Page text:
i.e. "Upload CTA" usually launches an OS based file selection interface on desktop devices. How would this work within a responsive design environment if the user is on a mobile browser. Would it / could it go directly into the native photo app so the user can choose a picture? Or would it not work at all?
It is supported on opera browser via getusermedia feature of html5
If the user has to leave the app to fetch any data and come back to you application, then it doesn't give a good experience especially if it has to be done repeatedly.
It depends greatly on the device and how old its OS is and which browser is being used. You should definitely consider the scenario where the user is unable to upload something with his device.
If the user is able to upload, it happens often with a flow similar to that of desktop devices. The browser will open a dialog that allows the selection of media and will return the user to the form when the item has been selected. Some devices will also allow you to create media and select it in one go.
With uploading, orientation is also an issue. Some devices don't store images in their correct orientation. On iOS all camera images are stored in landscape orientation and rotated when their metadata suggests it should be displayed as a portrait image. Because of this, the upload of a portrait image will result in it being rotated 45 degrees. Your server-side logic will have to extract the intended orientation and rotate the image accordingly.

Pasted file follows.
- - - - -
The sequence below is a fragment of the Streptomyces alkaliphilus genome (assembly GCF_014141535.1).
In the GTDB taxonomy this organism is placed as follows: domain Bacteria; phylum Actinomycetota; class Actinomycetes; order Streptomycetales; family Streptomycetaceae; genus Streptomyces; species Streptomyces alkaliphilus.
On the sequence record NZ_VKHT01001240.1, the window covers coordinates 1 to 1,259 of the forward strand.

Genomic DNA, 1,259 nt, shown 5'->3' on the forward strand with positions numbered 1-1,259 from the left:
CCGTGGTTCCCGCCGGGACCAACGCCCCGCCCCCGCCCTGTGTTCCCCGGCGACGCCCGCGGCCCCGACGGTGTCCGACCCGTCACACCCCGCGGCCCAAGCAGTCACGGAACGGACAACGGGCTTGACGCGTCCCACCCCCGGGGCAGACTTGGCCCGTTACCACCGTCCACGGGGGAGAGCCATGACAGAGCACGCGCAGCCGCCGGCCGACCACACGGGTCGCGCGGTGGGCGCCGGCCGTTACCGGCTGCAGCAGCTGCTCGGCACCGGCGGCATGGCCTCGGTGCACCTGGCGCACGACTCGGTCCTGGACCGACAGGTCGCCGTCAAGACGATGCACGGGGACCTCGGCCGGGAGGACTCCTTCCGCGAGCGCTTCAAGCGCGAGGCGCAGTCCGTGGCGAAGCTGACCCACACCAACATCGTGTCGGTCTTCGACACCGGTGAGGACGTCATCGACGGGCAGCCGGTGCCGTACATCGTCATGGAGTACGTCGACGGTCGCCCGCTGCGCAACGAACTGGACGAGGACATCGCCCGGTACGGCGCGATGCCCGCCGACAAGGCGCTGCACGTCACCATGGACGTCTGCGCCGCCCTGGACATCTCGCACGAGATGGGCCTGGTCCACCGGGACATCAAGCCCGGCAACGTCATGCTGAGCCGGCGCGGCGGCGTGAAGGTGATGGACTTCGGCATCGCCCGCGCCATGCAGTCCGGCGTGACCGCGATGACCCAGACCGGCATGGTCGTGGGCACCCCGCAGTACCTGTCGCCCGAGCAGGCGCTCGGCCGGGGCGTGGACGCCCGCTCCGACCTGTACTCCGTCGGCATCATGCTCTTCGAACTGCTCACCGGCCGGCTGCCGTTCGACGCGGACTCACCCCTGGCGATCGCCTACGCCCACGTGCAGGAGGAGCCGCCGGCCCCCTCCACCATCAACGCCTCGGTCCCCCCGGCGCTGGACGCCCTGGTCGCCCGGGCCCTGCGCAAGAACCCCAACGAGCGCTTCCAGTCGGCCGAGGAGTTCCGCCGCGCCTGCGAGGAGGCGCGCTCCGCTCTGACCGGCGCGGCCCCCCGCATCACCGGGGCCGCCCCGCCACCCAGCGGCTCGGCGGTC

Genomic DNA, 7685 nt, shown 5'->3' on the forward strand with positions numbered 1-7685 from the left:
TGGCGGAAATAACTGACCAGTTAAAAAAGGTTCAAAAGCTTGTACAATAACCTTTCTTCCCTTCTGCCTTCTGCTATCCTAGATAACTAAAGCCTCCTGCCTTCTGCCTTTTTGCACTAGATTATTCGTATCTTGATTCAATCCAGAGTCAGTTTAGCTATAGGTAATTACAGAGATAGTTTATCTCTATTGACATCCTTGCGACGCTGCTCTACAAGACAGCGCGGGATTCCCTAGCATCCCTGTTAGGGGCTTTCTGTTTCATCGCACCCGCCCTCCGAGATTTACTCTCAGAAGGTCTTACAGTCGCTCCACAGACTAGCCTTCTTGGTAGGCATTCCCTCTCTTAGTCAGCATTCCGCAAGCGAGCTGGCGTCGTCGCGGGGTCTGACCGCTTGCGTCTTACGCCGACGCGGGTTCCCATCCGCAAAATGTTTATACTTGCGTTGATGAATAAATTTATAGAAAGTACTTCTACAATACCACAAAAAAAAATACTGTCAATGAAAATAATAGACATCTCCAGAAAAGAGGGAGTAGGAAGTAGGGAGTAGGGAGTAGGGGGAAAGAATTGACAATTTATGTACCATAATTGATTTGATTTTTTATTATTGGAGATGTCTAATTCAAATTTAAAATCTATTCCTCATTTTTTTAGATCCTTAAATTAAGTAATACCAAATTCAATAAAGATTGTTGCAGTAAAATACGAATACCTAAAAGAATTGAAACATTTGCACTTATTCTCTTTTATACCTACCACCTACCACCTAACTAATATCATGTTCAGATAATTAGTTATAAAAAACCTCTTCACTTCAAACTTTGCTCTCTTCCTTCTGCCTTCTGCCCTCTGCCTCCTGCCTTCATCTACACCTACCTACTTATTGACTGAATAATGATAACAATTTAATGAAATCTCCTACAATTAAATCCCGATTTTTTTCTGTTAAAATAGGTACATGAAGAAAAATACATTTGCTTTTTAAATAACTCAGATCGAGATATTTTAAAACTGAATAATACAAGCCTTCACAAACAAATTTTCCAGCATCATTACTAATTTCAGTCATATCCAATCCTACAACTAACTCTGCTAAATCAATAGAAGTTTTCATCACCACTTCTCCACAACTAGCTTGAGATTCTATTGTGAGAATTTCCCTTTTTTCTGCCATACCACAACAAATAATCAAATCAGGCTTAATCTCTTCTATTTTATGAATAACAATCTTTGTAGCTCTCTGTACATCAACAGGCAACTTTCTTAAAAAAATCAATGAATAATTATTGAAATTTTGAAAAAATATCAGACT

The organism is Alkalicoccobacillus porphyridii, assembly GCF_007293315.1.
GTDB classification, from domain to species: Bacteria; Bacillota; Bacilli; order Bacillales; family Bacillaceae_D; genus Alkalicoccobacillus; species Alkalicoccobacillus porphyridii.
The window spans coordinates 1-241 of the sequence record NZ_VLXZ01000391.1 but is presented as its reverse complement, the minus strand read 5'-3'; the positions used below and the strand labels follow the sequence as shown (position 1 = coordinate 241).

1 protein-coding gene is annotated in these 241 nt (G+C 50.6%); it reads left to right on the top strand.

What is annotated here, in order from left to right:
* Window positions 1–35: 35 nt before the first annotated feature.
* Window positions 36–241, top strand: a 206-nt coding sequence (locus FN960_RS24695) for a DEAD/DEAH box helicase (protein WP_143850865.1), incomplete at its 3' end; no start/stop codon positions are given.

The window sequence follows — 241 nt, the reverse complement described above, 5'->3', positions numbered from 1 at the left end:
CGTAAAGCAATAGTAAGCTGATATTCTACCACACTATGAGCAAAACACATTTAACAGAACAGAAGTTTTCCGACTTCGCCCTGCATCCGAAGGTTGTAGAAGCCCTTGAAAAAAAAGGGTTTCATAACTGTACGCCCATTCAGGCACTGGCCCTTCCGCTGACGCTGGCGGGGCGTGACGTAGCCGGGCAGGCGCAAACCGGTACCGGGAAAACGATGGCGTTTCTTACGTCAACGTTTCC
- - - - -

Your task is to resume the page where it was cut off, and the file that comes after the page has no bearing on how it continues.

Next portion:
Providing a good UX for uploads across all devices will not be an easy task!
To answer the last part of your question first: how uploading an image works on different devices depends largely on the support for and implementation of HTML5 features such as the File API and file form input fields. On iOS, for example, a prompt appears asking whether the user wants to take a picture with the camera or upload an existing file (see this screenshot).
The more interesting part of your question is how to make the design respond appropriately to those capabilities. What if the device does not support device uploads at all? One solution could be to provide the user with alternative ways for uploading the image. For example, many photo sharing sites allow you to post images via email. If the image is already uploaded elsewhere, you might want to allow the user to get the image from Dropbox, Google Drive or something similar. There is actually a product that tries to do all of this for you called filepicker.io (I have no affiliation with them, but I heard good things about them). Perhaps this is an option for you.
Depending on what you're designing, you may also want to respond to context. Perhaps uploading an image is not critical for completion of the current task, so even when users are on a device capable of uploading files, they might want to skip that step for now because they don't have the file at hand or cannot be bothered doing it on a small screen (especially when multiple files need to be uploaded). A user on a mobile device might be on the move, after all. In that case, it might be appropriate to allow the user to skip that step and complete it at a different time and/or on a different device.
All of these things matter when designing for the colourful mess that is the web and there are probably a lot more, depending on what you are trying to do.